‘We simply have too much disease in the country, we do not want people to be congregating over pints’

Takeaway pints are not against the law and Irish pubs can continue to serve them on St Patrick’s Day despite health expert warnings.
The Government and NPHET have pleaded with the public not to gather with friends today and have repeatedly spoken out against takeaway pints.
Dr Ronan Glynn said on Monday: We simply have too much disease in the country, we do not want people to be congregating over pints. We don’t want people to be meeting up indoors.
“We dont want people to be buying cans and meeting up and drinking them on St Patricks Day. None of those messages again are what people want to hear, but unfortunately, our message has to be consistent
Glynn said that NPHET does not want to be killjoys and that they’re asking people not to meet up for a drink because they know “what will happen if people meet up. Some of those people will end up in hospital and some of those people will die.”
He adds: We dont want people [buying takeaway pints] or buying cans and meeting up indoors.”.
Gardai have also said that they will be out in force on Paddy’s Day clamping down on Covid rules – but that takeaway pints themselves are not against the law.
Dr Ronan Glynn speaking at a public health briefing (Image: Collins)
A garda spokesperson said: “The Health Act 1947 (Section 31A-Temporary Restrictions) (Covid-19) (No.10) Regulations 2020 are currently in force.
“The sale of alcohol on a takeaway basis is not a breach of the public health regulations, however other legislation such as Liquor Licensing Acts, Public Order Act and Local Authority Byelaws may apply.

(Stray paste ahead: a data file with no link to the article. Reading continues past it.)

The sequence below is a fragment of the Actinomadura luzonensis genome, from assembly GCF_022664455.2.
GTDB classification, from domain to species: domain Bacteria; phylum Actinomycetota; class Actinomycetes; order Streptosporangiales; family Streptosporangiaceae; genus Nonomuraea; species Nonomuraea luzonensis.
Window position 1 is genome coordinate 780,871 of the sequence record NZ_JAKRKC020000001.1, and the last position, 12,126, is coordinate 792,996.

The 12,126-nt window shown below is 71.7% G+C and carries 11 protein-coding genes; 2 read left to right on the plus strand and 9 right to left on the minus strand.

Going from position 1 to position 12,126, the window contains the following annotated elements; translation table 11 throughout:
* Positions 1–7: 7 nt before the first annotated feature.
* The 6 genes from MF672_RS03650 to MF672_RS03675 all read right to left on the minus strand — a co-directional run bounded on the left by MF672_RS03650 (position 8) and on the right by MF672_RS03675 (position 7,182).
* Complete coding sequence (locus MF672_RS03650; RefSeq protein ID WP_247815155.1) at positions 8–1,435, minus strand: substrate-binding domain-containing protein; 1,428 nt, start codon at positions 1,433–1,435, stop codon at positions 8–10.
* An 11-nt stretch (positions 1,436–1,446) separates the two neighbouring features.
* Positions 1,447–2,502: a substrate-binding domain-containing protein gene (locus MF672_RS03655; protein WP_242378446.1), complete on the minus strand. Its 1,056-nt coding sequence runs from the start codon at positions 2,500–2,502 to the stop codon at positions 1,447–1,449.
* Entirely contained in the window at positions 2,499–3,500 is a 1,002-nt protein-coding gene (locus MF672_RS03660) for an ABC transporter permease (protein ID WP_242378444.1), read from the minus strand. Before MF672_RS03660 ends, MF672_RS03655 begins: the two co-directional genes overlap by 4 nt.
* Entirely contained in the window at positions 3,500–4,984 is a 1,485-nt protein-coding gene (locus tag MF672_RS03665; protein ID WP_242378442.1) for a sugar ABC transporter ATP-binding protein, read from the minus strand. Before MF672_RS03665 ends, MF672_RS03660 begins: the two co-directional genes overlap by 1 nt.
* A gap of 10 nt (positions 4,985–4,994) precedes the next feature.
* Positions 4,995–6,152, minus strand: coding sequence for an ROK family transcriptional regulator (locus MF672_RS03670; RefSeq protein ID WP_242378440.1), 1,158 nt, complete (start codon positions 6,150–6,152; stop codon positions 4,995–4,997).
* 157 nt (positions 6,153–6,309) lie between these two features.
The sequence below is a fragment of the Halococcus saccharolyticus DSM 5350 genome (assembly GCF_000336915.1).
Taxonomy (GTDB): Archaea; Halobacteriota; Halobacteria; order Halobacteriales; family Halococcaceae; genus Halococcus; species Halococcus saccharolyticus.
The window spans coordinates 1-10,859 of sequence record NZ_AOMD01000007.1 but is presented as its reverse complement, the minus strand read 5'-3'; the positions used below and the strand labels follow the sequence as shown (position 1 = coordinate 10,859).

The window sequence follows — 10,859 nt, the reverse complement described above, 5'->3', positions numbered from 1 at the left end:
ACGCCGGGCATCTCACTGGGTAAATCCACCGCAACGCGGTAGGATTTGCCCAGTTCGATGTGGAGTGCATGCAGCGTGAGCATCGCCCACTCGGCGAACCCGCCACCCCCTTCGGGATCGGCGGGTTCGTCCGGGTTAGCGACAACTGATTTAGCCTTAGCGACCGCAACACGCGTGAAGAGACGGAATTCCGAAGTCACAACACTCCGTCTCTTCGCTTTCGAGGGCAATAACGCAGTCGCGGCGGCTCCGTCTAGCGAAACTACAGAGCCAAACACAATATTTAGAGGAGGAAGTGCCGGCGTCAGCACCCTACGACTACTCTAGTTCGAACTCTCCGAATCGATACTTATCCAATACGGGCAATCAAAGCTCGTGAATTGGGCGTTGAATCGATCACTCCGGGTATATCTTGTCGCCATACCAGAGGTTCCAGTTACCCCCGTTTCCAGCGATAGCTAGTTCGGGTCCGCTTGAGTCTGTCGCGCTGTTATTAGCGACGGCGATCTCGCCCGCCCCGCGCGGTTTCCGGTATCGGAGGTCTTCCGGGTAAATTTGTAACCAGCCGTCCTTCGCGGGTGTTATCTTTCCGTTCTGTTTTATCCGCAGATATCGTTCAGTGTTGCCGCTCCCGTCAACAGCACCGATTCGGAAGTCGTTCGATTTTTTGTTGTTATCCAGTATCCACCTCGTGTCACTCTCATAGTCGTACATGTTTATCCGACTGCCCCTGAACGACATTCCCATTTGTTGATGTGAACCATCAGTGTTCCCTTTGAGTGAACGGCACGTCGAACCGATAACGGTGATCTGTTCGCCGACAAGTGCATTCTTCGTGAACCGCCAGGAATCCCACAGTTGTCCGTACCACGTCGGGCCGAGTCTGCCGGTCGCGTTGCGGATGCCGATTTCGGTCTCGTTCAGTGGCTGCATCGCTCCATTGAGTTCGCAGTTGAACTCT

Read More
Related Articles
Read More
Related Articles
“The public health regulations place restrictions on individuals meeting outdoors and on travel outside the home without a ‘reasonable excuse’.
“A breach of public health regulations for travel without a ‘reasonable excuse’ can be enforced by a 100 Fixed Payment Notice.
(Image: AFP via Getty Images)
“In supporting the COVID-19 public health guidelines and regulations, An Garda Síochána has and will continue to adopt, a graduated policing response based on its tradition of policing by consent.
“This has seen Gardaí engage, educate, encourage and, as a last resort, enforce.
“Personal social responsibility, wearing of face coverings in open spaces and social distancing are public health guidelines and are not penal regulations.
“The Covid-19 Pandemic remains a public health crisis and An Garda Síochána continues to appeal to all citizens to demonstrate personal and social responsibility to comply with Public Health Guidelines and Regulations, in particular essential journeys, in order to continue to save lives.”
Read More
Related Articles
Read More
Related Articles